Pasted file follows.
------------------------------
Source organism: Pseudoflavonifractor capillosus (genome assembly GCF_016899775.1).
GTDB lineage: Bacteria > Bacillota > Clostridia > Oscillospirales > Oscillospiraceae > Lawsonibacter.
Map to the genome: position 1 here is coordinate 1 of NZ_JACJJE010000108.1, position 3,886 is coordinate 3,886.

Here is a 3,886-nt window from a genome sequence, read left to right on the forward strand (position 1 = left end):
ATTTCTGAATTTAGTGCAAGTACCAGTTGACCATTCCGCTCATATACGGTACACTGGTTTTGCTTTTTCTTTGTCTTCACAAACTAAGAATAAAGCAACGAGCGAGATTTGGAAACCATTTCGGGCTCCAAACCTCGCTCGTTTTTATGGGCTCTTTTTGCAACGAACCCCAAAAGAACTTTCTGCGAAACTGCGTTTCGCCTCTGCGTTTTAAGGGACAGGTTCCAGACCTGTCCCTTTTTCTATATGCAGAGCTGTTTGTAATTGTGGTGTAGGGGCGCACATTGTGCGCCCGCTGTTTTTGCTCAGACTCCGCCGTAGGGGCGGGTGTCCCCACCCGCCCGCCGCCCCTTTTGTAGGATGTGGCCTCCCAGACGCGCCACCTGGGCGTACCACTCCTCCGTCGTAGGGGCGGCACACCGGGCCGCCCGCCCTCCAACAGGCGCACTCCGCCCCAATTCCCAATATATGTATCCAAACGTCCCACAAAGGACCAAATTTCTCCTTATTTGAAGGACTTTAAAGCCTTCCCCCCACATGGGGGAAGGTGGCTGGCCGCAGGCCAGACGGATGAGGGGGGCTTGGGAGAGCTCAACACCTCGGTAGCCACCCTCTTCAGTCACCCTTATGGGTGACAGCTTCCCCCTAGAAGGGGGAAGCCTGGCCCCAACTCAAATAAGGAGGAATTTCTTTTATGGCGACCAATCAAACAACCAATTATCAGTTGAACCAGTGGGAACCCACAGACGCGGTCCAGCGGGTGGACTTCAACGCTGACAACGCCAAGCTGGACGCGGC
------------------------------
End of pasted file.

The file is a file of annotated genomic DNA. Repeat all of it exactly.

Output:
Source organism: Pseudoflavonifractor capillosus (genome assembly GCF_016899775.1).
GTDB lineage: Bacteria > Bacillota > Clostridia > Oscillospirales > Oscillospiraceae > Lawsonibacter.
Map to the genome: position 1 here is coordinate 1 of NZ_JACJJE010000108.1, position 3,886 is coordinate 3,886.

Here is a 3,886-nt window from a genome sequence, read left to right on the forward strand (position 1 = left end):
ATTTCTGAATTTAGTGCAAGTACCAGTTGACCATTCCGCTCATATACGGTACACTGGTTTTGCTTTTTCTTTGTCTTCACAAACTAAGAATAAAGCAACGAGCGAGATTTGGAAACCATTTCGGGCTCCAAACCTCGCTCGTTTTTATGGGCTCTTTTTGCAACGAACCCCAAAAGAACTTTCTGCGAAACTGCGTTTCGCCTCTGCGTTTTAAGGGACAGGTTCCAGACCTGTCCCTTTTTCTATATGCAGAGCTGTTTGTAATTGTGGTGTAGGGGCGCACATTGTGCGCCCGCTGTTTTTGCTCAGACTCCGCCGTAGGGGCGGGTGTCCCCACCCGCCCGCCGCCCCTTTTGTAGGATGTGGCCTCCCAGACGCGCCACCTGGGCGTACCACTCCTCCGTCGTAGGGGCGGCACACCGGGCCGCCCGCCCTCCAACAGGCGCACTCCGCCCCAATTCCCAATATATGTATCCAAACGTCCCACAAAGGACCAAATTTCTCCTTATTTGAAGGACTTTAAAGCCTTCCCCCCACATGGGGGAAGGTGGCTGGCCGCAGGCCAGACGGATGAGGGGGGCTTGGGAGAGCTCAACACCTCGGTAGCCACCCTCTTCAGTCACCCTTATGGGTGACAGCTTCCCCCTAGAAGGGGGAAGCCTGGCCCCAACTCAAATAAGGAGGAATTTCTTTTATGGCGACCAATCAAACAACCAATTATCAGTTGAACCAGTGGGAACCCACAGACGCGGTCCAGCGGGTGGACTTCAACGCTGACAACGCCAAGCTGGACGCGGC